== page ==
The program only allows mirrors, reflectors, and one laser. There can be any number of targets, and they can be black (must-avoid) targets or regular targets. (This is despite the fact that the situation I cared about has only one target.) No splitters or more complex pieces are allowed. Double-benders are not yet handled.
It runs very fast for levels with a few mirrors and not many places to put them, or not many mirrors and a few places to put them. It does not run at all fast for complex levels, e.g. a wide-open level with 8 benders and one reflector--I stopped it after about two minutes. In this case it might still be fast enough to batch run it overnight or whatever to analyze levels before shipping, as opposed to using it as an interactive level design tool, but I don't know how long it'll actually run. (Note that it finds all possible solutions, so it basically always explores all possible positions. There is no early-out because it's fairly hard to conservatively estimate whether or not you can hit all the remaining targets with a given number of pieces. I may try to add that, though, but my attempts to design such culling logic have met with little success so far.)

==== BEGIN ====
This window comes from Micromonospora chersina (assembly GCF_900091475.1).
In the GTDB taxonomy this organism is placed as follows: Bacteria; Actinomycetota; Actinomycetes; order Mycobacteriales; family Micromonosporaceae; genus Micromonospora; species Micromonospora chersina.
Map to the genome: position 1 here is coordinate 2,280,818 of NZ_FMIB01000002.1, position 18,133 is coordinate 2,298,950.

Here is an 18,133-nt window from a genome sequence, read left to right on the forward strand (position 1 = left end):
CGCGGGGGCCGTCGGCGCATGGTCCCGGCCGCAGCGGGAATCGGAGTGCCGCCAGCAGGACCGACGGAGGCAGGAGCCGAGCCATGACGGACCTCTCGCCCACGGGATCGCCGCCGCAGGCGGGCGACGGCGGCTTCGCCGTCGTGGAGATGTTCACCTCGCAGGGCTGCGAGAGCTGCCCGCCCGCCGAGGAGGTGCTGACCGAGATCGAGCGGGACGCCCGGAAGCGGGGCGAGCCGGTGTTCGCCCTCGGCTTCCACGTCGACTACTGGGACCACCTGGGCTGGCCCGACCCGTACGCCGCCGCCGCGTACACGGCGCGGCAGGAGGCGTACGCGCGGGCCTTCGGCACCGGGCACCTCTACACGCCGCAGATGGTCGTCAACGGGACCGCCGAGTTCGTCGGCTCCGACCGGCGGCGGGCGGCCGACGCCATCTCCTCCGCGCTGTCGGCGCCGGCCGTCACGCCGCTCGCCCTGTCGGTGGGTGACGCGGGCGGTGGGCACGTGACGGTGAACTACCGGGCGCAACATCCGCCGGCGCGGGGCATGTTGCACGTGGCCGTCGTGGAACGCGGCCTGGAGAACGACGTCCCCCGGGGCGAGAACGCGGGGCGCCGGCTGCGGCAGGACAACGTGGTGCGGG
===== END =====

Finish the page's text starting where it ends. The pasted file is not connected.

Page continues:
I tested, among other things, the level "Amazing" from Chromatron 3, which is a pac-man-esque maze with only reflectors (90-degree turns). I'd worked hard on that level trying to create a unique solution. The solver (at interactive speeds, in this case, since there are so few plausible paths) finds 6 solutions, including ones that don't do the trick I'd intended--I intended the beam has to be deflected twice before hitting its first target--on the other hand, it also found a solution where the beam is deflected three times before hitting its first target. In fact, all of the solutions that aren't my intended one require, somewhere in the path, a sequence of three mirrors with no intervening targets; which is I suppose why playtesters didn't find any of them. (And also because I didn't spend enough time playtesting.)